Linguistic self-regulation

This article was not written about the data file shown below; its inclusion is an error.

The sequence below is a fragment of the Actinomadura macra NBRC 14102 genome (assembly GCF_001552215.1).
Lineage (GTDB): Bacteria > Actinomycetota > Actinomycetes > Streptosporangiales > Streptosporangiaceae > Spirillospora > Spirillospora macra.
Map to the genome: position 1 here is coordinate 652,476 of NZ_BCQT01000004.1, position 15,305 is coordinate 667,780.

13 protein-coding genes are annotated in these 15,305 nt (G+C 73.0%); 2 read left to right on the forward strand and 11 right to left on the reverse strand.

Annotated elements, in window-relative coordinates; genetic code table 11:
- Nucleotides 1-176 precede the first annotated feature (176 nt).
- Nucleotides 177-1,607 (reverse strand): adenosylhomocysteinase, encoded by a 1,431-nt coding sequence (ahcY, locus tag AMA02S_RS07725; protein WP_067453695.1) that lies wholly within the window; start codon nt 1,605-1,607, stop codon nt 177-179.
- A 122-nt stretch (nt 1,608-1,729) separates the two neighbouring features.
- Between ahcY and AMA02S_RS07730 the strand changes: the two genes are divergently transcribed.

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We report on a case of morphological change in progress that falls within the scope of Greek grammatical gender. We interpret gender-related variation of Modern Greek feminine nouns in terms of cognitive and usage patterns, i.e. prototypicality and frequency. Our basic claim is that the observed masculine gender assignment to [&#43; learned] feminine nouns in <i>-(o)s</i> reveals the shifting boundaries of the specific inflection class and reflects the way in which linguistic use is imposed on linguistic structure through self-regulation. In order to investigate the motivation and the diffusion of the reported gender change, we focus on the use of individual nouns with overlapping gender assignment in written electronic data. The data analysis suggests that (i) gender change is motivated by prototypicality, strengthened by phonetic similarity, and consolidated by high frequency of use, and (ii) gender mobility is explicitly observed in specific text categories characterized by [&#8211; learned] style and informal context.


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